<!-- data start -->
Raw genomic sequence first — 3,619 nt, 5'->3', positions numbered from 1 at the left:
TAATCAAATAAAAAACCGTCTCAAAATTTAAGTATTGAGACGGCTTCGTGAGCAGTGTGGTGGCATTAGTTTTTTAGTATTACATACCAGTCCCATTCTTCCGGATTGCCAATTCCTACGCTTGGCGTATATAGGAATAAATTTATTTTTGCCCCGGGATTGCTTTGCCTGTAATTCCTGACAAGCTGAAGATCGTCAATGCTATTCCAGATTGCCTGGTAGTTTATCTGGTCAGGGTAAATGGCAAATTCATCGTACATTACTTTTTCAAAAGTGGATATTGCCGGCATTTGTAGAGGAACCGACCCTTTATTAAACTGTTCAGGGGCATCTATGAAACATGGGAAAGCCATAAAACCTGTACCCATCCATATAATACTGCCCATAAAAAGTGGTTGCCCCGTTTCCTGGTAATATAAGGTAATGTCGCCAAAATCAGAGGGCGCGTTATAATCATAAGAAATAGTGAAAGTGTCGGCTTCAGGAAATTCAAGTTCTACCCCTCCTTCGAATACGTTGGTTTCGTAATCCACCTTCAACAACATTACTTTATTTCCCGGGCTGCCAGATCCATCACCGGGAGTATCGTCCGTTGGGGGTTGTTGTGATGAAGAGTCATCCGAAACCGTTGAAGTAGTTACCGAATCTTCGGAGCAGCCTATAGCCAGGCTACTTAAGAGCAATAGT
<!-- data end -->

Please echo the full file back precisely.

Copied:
Raw genomic sequence first — 3,619 nt, 5'->3', positions numbered from 1 at the left:
TAATCAAATAAAAAACCGTCTCAAAATTTAAGTATTGAGACGGCTTCGTGAGCAGTGTGGTGGCATTAGTTTTTTAGTATTACATACCAGTCCCATTCTTCCGGATTGCCAATTCCTACGCTTGGCGTATATAGGAATAAATTTATTTTTGCCCCGGGATTGCTTTGCCTGTAATTCCTGACAAGCTGAAGATCGTCAATGCTATTCCAGATTGCCTGGTAGTTTATCTGGTCAGGGTAAATGGCAAATTCATCGTACATTACTTTTTCAAAAGTGGATATTGCCGGCATTTGTAGAGGAACCGACCCTTTATTAAACTGTTCAGGGGCATCTATGAAACATGGGAAAGCCATAAAACCTGTACCCATCCATATAATACTGCCCATAAAAAGTGGTTGCCCCGTTTCCTGGTAATATAAGGTAATGTCGCCAAAATCAGAGGGCGCGTTATAATCATAAGAAATAGTGAAAGTGTCGGCTTCAGGAAATTCAAGTTCTACCCCTCCTTCGAATACGTTGGTTTCGTAATCCACCTTCAACAACATTACTTTATTTCCCGGGCTGCCAGATCCATCACCGGGAGTATCGTCCGTTGGGGGTTGTTGTGATGAAGAGTCATCCGAAACCGTTGAAGTAGTTACCGAATCTTCGGAGCAGCCTATAGCCAGGCTACTTAAGAGCAATAGT